The Tradition Lives On – A Register of the Historic Couta Boats
In a letter written to Liz Gibson, the current custodian of the Lacco built, 19 foot Couta Boat Mercury C22 that is moored at Sorrento on Port Phillip Victoria, the boat’s earlier custodian Roy Hoffert recorded the moment he first sighted her in the early 1980s.
“Walking along the pens at Sandringham one day, I saw this battered little fishing boat almost flooded … with a split Jubilee mast, huge forest of weed and blistered paintwork Jackson Pollocked by seagulls – I thought the old hull had class.”
Roy’s letter to Liz is evocative in his telling of the trials and triumphs in restoring, rigging and sailing Mercury. What resonates in the prose is his inexplicable deep attachment for the boat even some 10 years after he sold her.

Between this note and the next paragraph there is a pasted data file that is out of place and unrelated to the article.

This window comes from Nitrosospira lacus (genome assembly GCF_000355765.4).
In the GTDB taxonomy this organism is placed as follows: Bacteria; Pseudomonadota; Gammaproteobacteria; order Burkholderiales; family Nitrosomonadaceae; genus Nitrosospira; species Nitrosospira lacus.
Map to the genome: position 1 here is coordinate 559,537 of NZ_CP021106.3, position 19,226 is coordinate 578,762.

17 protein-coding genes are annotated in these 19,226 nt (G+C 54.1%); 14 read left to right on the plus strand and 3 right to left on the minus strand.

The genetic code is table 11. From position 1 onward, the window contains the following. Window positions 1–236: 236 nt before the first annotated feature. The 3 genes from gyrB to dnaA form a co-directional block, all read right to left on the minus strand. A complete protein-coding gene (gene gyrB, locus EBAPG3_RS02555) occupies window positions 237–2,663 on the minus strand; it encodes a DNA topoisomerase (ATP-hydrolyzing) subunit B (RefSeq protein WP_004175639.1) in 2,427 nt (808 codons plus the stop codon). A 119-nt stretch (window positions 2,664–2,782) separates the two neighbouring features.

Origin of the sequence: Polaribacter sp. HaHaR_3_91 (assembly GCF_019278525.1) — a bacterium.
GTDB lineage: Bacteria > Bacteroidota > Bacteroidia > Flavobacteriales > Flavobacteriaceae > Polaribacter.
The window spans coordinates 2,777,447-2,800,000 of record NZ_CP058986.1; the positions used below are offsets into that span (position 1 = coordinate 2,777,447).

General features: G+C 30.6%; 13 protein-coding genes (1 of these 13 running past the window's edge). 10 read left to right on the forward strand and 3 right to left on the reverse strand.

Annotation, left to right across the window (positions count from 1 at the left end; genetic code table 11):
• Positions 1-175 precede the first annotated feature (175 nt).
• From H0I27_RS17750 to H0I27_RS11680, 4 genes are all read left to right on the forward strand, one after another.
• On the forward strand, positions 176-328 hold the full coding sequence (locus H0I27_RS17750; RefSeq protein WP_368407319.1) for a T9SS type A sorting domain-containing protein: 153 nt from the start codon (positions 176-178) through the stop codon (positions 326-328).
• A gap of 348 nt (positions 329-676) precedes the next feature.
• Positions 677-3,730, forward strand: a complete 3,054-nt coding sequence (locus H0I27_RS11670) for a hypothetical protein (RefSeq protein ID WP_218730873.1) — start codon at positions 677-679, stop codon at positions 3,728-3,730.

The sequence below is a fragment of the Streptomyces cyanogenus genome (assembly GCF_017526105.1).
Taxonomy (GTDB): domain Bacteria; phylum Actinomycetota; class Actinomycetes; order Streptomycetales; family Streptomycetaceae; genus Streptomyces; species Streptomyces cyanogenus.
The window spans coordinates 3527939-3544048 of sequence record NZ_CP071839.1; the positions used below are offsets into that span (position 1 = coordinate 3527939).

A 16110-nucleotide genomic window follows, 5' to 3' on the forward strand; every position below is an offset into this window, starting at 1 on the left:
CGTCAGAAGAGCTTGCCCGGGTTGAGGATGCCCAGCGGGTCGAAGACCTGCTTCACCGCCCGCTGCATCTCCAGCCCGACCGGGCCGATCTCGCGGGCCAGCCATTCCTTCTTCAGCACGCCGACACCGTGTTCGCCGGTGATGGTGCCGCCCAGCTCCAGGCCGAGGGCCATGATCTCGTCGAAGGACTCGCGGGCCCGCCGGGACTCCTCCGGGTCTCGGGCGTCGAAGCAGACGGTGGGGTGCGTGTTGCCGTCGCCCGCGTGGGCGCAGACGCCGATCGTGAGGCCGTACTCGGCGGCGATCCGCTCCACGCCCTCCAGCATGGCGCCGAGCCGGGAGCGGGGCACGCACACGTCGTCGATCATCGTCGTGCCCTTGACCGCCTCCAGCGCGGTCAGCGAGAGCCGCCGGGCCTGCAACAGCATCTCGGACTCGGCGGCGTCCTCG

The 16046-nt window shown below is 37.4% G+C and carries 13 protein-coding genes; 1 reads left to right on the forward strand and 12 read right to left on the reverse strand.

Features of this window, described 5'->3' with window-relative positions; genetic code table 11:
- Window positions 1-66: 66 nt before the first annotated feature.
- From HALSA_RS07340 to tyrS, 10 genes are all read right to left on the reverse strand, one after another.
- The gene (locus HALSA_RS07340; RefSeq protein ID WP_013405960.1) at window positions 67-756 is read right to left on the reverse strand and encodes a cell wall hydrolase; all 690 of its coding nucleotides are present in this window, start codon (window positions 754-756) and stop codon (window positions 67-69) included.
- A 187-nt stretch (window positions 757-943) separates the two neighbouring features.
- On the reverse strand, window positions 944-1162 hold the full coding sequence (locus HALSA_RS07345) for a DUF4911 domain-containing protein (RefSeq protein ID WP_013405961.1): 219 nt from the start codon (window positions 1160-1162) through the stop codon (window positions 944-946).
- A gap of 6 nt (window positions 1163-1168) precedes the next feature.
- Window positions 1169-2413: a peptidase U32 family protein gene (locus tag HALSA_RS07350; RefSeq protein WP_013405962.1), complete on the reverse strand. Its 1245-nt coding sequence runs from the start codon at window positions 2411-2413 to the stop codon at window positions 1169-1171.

Mercury is one of almost 200 Couta Boats whose stories are featured in prose and stunning photos, in a Coffee Table Book: “The Tradition lives on…A Register of the Historic Couta Boats” that has been published recently by the Couta Boat Association.
The Tradition lives on…
Much has been written in sailing magazines and journals about Couta Boats over the years, so readers of this magazine are most likely aware that these boats are unique to Australia, with a history that is distinctively related to southern Australian waters. They once dominated southern coastal waters as fishing craft, unique with an open cockpit and a shallow draft, evolving from around the mid 1800s at Queenscliff in Victoria to suit the various methods of hauling fish, namely, barracouta, after which the craft is named. The evolution of the Couta Boat is well documented in the book and traces the development of the design and function of the craft over one hundred years, from the mid 1800s through to the revival period of the 1980s when the craft was transformed into a recreational craft.